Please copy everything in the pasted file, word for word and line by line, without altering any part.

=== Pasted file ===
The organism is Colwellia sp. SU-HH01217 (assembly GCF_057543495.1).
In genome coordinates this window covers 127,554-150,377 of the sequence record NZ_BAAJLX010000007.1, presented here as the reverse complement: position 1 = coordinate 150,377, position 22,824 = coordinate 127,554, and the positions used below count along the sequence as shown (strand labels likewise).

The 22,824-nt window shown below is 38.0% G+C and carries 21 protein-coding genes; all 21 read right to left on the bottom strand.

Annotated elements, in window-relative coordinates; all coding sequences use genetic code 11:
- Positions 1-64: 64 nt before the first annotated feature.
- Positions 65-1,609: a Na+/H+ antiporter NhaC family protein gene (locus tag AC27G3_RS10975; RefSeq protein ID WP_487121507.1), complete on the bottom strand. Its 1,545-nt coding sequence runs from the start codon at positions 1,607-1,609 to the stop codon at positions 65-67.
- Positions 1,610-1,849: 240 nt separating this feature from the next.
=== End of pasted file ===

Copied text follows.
The organism is Colwellia sp. SU-HH01217 (assembly GCF_057543495.1).
In genome coordinates this window covers 127,554-150,377 of the sequence record NZ_BAAJLX010000007.1, presented here as the reverse complement: position 1 = coordinate 150,377, position 22,824 = coordinate 127,554, and the positions used below count along the sequence as shown (strand labels likewise).

The 22,824-nt window shown below is 38.0% G+C and carries 21 protein-coding genes; all 21 read right to left on the bottom strand.

Annotated elements, in window-relative coordinates; all coding sequences use genetic code 11:
- Positions 1-64: 64 nt before the first annotated feature.
- Positions 65-1,609: a Na+/H+ antiporter NhaC family protein gene (locus tag AC27G3_RS10975; RefSeq protein ID WP_487121507.1), complete on the bottom strand. Its 1,545-nt coding sequence runs from the start codon at positions 1,607-1,609 to the stop codon at positions 65-67.
- Positions 1,610-1,849: 240 nt separating this feature from the next.